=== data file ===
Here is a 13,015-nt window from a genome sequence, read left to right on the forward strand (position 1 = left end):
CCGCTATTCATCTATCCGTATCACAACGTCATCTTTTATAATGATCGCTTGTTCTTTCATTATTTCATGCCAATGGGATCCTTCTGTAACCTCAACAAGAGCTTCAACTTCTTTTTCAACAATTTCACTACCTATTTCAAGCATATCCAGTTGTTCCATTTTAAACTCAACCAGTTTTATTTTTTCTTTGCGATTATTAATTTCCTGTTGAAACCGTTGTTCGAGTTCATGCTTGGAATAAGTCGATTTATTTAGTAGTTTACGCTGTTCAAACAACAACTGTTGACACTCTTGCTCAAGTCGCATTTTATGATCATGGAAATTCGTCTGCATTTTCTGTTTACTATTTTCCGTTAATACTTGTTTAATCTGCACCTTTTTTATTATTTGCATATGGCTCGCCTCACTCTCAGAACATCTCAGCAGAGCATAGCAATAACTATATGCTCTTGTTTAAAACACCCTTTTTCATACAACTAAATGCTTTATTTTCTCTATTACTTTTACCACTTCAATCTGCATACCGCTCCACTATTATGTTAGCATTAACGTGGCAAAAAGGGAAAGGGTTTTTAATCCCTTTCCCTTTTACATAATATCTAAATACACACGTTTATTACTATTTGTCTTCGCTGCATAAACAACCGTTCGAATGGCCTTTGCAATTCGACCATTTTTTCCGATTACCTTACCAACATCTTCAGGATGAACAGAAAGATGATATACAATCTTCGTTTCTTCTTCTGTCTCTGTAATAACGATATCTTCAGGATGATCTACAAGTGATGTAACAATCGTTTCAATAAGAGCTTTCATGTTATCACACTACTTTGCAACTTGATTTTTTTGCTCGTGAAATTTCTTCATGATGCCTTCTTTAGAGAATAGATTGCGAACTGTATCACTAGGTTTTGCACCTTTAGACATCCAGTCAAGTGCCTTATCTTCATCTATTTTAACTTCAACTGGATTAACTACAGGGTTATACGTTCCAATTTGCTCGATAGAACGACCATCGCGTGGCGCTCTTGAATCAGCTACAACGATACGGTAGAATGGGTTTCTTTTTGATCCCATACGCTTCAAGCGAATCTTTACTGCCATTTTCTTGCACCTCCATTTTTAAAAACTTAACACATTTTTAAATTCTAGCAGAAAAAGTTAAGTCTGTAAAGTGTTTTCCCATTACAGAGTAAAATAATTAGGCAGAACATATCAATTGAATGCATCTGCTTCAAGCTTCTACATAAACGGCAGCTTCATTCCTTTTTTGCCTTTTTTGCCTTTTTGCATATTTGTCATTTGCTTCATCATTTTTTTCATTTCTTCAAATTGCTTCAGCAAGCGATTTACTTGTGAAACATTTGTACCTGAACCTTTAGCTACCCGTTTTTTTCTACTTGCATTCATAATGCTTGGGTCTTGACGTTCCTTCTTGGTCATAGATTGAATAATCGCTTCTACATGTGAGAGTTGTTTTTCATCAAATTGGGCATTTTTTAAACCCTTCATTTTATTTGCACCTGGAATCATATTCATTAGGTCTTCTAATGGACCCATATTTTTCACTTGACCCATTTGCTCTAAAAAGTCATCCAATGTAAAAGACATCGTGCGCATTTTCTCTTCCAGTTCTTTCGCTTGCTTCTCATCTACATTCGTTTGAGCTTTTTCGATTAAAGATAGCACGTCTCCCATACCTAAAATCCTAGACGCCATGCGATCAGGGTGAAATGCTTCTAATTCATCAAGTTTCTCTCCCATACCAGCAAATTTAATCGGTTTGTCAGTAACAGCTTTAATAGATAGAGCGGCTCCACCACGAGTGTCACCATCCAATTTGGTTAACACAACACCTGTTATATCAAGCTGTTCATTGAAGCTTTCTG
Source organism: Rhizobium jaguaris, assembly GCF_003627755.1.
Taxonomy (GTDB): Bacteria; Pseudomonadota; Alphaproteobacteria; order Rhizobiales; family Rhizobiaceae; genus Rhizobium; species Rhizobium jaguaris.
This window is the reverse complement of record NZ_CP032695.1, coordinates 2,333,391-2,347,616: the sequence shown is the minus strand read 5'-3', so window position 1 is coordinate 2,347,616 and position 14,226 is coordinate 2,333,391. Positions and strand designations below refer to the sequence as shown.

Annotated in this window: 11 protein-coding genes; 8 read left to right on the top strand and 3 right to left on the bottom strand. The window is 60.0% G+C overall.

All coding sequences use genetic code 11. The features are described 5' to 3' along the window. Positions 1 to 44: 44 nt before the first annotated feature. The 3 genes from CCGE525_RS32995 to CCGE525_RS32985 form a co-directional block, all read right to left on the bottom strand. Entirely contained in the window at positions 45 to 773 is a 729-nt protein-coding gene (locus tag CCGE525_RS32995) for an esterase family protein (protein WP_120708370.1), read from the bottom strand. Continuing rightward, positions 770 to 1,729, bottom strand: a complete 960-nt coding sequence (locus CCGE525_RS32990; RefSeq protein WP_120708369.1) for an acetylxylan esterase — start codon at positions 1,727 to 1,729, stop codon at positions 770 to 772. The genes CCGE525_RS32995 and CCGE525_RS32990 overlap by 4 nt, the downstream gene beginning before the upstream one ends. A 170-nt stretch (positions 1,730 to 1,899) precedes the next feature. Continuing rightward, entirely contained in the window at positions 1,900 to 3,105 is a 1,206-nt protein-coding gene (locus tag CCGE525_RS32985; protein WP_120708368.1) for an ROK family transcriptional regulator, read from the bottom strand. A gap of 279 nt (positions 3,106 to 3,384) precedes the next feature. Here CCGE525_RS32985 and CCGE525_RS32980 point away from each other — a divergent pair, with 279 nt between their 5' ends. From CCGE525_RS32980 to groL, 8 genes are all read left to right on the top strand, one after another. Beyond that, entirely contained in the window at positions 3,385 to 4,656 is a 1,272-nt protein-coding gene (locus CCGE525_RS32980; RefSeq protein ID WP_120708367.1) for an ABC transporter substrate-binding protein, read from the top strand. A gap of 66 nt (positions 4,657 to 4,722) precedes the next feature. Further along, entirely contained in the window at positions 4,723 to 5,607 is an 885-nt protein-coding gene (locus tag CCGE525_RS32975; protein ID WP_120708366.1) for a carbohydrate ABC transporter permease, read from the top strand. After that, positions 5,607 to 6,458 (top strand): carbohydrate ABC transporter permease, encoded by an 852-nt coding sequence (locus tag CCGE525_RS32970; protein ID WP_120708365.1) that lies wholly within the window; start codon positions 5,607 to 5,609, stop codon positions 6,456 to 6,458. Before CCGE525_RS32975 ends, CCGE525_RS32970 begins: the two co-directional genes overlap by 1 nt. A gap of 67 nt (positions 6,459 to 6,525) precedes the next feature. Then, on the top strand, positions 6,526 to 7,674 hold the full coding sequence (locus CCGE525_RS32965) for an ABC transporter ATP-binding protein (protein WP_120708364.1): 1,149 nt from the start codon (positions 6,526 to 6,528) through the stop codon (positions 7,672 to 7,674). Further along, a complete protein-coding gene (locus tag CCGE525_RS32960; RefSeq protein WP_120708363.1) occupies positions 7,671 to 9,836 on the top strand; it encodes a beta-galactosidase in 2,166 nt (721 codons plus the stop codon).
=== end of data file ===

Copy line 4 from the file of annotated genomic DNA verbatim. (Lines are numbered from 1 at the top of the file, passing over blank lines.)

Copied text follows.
Taxonomy (GTDB): Bacteria; Pseudomonadota; Alphaproteobacteria; order Rhizobiales; family Rhizobiaceae; genus Rhizobium; species Rhizobium jaguaris.